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J Trauma. 2003 Mar;54(3):520-9.

Traumatic dislocation and fracture-dislocation of the hip: a long-term follow-up study.

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2nd Orthopaedic Clinic, Ankara Education and Training Hospital, Turkey.



Traumatic dislocation and fracture-dislocation of the hip is an absolute orthopedic emergency that is steadily increasing in incidence. Early recognition and prompt, stable reduction is the essence of successful management. A delay in recognition and reduction leads to preventable complications and morbidity. The purpose of this retrospective study is to identify prognostic factors that predict long-term outcome after hip dislocation.


Between 1980 and 1994, 107 patients with traumatic dislocation of the hips were treated, and 62 are reviewed in this study. There were 57 posterior fracture-dislocations and 5 anterior-obturator dislocations. All of the patients' charts were reviewed. The physical examinations and radiologic controls of the patients who were called for last follow-up examination were performed by the first two authors (V.S. and E.K.). Anterior and posterior fracture-dislocations were classified according to the classification system developed by Steward and Milford and femoral head fractures were classified according to the Pipkin classification. All of the hips were classified as very good, good, medium, fair, and poor according to the functional evaluation system described by Merle d'Aubigne. Statistical analysis of the results was performed.


There were 47 male patients and 15 female patients, with ages ranging from 14 to 72 years (mean, 34.5 years). Traffic accidents constituted the leading cause of traumatic dislocation in this series (52 cases [83.9%]). Associated injuries were found in 44 cases (71%). Fifty patients were treated with closed reduction, and 12 patients were treated with open reduction. Thirty-five hips (56.5%) were reduced within 12 hours. Full weight-bearing was resumed between 2 and 10 weeks (average, 8 weeks) after injury. In follow-up periods ranging from 3.6 years to 18.4 years (mean, 9.6 years), 44 patients (71%) had very good or good to medium results. Ten patients (16.1%) developed late posttraumatic osteoarthritis of the hip, and 5 patients (9.6%) developed osteonecrosis of the femoral head. In this study, it is found that the time between injury and reduction and the associated injuries are the most important factors in long-term prognosis.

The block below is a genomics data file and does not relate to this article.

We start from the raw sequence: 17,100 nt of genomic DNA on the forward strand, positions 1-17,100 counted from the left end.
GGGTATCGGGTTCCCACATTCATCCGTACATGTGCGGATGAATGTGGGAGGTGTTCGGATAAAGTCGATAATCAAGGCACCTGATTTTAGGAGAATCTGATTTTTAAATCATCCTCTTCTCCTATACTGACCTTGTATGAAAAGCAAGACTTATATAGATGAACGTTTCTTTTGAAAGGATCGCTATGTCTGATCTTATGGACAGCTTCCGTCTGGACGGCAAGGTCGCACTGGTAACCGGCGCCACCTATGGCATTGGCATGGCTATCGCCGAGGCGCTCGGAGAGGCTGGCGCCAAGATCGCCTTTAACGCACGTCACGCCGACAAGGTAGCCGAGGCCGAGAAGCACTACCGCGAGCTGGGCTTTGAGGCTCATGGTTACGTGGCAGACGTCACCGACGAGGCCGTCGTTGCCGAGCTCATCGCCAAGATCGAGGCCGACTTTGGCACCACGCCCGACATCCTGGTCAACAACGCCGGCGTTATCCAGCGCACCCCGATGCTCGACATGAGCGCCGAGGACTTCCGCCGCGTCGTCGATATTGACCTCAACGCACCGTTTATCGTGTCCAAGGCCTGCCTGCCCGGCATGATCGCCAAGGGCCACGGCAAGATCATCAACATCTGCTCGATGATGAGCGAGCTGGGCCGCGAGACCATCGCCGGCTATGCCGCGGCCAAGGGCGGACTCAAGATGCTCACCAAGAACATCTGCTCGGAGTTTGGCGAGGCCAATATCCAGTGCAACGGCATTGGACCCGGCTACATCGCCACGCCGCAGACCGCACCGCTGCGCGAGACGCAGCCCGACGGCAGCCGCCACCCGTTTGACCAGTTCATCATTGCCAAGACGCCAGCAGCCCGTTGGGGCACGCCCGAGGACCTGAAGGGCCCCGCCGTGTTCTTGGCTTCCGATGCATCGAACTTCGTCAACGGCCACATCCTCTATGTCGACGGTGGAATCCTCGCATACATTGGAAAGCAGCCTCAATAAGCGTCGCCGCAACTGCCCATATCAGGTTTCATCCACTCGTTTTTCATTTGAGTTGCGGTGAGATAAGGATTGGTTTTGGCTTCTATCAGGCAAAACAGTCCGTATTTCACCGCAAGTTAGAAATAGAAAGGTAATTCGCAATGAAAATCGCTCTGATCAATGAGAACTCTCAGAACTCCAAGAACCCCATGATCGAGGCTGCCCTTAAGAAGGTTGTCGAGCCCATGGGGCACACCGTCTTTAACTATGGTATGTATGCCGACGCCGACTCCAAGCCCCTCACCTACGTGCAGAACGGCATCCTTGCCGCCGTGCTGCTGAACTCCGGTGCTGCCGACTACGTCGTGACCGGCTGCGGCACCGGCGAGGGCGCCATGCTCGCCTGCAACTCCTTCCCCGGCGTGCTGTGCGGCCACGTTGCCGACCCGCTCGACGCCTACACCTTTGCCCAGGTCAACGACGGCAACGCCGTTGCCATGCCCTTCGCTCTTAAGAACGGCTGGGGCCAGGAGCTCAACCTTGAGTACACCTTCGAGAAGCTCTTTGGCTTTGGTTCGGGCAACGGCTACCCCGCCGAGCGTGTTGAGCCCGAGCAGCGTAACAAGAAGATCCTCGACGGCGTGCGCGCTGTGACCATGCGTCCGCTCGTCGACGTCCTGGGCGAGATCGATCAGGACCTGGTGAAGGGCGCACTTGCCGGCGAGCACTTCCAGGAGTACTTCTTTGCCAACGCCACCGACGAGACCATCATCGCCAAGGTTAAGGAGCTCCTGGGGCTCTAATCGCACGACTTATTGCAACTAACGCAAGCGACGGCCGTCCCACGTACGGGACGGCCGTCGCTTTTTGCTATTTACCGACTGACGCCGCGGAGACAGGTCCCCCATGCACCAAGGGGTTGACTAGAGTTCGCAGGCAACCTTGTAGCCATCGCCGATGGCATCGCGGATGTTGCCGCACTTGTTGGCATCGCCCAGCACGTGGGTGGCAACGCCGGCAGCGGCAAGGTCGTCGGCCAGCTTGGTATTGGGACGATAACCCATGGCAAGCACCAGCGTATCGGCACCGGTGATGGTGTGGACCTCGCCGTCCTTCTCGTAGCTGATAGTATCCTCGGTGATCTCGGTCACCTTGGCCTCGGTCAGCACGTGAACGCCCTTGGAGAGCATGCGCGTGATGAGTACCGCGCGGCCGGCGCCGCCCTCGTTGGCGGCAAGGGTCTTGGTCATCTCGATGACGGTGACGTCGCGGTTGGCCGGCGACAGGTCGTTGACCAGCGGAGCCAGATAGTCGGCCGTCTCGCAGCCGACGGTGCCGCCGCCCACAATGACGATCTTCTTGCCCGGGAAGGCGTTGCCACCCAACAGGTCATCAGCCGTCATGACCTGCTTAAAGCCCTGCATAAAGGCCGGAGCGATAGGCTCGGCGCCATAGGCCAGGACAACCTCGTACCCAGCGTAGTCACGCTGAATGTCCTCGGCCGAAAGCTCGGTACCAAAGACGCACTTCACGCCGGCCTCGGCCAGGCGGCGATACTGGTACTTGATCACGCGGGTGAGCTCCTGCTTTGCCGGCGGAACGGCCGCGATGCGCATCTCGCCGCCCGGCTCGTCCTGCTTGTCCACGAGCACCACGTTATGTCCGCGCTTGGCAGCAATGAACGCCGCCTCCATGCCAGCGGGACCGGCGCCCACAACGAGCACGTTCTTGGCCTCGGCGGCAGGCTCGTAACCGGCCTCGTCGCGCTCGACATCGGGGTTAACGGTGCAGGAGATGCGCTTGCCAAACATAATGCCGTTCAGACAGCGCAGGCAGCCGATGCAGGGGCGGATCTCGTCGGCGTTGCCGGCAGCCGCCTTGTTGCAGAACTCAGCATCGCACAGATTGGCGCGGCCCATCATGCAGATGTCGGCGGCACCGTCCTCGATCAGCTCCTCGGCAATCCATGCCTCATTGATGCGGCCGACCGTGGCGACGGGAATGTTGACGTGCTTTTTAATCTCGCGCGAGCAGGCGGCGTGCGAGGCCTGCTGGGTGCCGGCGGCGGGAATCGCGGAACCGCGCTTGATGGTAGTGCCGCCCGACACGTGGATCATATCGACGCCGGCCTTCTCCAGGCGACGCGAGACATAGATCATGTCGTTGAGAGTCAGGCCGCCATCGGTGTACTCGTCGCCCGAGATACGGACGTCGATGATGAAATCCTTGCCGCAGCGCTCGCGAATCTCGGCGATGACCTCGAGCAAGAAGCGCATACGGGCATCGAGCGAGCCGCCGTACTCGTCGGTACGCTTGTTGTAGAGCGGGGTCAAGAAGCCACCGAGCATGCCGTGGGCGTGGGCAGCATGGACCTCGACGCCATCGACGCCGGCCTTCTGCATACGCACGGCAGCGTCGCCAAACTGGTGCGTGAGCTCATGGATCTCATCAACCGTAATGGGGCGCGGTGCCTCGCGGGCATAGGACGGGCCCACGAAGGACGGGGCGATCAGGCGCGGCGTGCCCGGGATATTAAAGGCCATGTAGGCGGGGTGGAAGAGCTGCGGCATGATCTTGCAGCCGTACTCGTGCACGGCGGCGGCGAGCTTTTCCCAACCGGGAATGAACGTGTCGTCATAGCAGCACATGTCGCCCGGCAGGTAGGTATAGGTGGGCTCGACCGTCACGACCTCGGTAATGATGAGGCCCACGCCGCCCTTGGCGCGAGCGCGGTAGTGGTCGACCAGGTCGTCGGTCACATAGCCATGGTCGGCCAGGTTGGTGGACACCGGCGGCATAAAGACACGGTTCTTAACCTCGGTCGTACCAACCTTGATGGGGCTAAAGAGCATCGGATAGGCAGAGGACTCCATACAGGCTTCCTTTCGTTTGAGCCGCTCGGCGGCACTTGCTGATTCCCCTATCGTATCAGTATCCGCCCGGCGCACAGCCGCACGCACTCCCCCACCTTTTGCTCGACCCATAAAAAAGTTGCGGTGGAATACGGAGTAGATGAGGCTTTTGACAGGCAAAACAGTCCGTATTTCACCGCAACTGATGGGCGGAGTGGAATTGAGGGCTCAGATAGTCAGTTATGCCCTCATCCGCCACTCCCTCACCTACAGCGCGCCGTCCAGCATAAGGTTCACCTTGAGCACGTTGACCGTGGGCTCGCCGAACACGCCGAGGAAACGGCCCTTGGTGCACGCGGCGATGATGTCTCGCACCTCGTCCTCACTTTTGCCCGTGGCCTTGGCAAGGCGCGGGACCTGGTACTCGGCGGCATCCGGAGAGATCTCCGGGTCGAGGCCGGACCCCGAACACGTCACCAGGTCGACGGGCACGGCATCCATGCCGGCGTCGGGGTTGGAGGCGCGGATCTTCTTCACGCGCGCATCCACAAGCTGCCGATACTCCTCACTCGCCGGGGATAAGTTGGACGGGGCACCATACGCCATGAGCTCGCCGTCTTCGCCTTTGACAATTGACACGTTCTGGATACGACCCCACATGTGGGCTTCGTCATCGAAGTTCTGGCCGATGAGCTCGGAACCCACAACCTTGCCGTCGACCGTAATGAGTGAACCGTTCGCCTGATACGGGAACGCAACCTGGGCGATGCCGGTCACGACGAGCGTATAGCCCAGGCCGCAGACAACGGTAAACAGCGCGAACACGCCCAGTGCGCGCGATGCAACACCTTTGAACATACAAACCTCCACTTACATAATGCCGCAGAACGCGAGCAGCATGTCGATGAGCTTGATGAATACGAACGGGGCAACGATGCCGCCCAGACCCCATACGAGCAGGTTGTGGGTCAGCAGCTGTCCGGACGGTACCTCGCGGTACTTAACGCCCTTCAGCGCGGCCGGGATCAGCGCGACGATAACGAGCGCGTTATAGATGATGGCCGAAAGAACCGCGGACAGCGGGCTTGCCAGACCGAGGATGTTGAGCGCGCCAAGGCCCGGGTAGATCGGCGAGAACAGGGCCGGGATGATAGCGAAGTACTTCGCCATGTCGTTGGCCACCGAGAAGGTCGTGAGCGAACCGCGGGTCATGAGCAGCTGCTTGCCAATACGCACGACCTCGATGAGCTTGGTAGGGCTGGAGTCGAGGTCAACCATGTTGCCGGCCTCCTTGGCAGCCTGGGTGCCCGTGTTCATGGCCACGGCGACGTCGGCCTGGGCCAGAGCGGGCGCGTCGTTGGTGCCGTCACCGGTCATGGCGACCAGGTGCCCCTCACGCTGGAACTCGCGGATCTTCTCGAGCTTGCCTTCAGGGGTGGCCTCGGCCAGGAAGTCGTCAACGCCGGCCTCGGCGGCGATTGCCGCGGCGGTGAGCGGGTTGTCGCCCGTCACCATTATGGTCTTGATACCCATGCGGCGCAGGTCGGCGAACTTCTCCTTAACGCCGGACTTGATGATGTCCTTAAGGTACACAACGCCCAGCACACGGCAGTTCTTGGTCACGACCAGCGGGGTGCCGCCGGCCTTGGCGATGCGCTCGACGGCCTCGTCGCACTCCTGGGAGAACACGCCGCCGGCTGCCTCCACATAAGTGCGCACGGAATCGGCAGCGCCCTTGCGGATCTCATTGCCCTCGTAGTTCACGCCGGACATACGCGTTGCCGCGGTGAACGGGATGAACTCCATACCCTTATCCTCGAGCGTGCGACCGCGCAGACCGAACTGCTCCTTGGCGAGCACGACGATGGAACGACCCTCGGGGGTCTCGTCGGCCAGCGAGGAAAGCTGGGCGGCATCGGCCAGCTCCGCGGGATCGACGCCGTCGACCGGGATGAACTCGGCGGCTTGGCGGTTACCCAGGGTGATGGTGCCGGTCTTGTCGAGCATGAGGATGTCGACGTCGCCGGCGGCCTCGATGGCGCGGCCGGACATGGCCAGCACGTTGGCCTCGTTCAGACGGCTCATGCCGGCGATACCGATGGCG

We believe that good results were obtained in patients with early, stable, and accurate reductions by either closed or open methods. Concentric reduction absolutely should be confirmed by radiographs of the pelvis and, if necessary, by computed tomographic scan. The routine use of seat belts could have prevented many of these injuries.

[Indexed for MEDLINE]

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